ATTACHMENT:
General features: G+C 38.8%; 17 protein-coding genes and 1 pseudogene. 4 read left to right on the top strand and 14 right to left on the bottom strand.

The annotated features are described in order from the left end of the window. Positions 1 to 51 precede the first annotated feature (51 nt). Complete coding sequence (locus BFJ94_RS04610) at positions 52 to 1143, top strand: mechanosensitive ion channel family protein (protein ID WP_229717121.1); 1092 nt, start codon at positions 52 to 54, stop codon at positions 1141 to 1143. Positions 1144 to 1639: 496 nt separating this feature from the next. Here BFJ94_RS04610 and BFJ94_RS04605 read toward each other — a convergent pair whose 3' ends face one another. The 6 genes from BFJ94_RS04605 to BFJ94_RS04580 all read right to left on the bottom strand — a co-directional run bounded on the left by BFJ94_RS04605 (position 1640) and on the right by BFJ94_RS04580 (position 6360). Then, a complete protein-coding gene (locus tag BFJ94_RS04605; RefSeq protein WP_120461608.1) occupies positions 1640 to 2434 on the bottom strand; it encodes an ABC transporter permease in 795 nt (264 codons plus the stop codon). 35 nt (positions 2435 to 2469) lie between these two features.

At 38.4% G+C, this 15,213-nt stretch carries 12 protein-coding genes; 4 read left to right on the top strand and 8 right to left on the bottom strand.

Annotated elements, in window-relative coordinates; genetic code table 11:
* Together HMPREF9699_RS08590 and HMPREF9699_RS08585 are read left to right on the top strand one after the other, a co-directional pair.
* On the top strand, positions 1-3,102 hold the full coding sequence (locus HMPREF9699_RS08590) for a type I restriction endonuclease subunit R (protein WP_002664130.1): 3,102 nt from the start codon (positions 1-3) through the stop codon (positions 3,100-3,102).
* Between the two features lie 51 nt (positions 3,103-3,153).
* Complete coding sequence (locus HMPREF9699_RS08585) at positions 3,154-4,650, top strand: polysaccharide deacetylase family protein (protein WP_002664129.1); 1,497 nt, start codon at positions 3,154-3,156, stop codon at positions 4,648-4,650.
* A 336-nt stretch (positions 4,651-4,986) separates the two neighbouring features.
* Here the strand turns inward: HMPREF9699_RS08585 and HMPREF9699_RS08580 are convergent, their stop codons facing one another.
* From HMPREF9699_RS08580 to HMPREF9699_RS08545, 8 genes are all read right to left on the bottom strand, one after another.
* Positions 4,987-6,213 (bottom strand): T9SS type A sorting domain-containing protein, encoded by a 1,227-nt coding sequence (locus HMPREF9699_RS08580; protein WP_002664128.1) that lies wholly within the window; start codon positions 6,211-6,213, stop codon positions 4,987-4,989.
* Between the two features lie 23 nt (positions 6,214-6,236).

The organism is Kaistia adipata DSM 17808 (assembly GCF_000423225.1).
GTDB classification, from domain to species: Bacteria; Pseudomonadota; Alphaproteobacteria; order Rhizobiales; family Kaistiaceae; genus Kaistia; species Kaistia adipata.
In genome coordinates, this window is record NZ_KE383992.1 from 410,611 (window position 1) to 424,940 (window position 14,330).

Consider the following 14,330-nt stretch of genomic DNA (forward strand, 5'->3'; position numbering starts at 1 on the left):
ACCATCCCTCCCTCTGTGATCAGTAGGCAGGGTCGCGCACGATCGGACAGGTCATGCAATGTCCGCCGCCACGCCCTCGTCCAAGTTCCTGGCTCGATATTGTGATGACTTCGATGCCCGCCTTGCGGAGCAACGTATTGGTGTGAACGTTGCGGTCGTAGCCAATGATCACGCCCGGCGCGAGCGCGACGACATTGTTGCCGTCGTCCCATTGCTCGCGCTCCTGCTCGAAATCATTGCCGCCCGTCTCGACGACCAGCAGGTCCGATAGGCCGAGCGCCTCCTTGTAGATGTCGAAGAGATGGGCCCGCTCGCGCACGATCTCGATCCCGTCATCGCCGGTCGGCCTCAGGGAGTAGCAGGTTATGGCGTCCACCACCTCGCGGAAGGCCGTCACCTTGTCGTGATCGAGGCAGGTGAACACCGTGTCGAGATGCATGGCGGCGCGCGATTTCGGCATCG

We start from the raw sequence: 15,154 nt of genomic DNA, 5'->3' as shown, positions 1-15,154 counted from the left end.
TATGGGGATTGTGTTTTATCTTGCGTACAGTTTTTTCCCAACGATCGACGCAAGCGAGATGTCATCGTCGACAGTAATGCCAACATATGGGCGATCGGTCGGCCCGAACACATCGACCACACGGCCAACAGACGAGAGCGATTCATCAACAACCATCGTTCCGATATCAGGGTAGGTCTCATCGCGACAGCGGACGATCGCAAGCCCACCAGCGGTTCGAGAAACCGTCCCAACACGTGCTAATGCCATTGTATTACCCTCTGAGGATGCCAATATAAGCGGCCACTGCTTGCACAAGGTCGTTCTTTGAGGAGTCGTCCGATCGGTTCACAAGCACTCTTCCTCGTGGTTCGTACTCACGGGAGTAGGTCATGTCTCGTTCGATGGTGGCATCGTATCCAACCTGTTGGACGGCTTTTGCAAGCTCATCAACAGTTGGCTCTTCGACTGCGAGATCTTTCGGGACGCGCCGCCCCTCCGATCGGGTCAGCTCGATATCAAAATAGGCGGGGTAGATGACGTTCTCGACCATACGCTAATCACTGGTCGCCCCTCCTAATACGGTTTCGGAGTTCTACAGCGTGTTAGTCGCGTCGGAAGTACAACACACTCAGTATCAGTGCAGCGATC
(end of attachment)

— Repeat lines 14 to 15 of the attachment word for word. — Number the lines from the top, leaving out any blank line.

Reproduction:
The organism is Kaistia adipata DSM 17808 (assembly GCF_000423225.1).
GTDB classification, from domain to species: Bacteria; Pseudomonadota; Alphaproteobacteria; order Rhizobiales; family Kaistiaceae; genus Kaistia; species Kaistia adipata.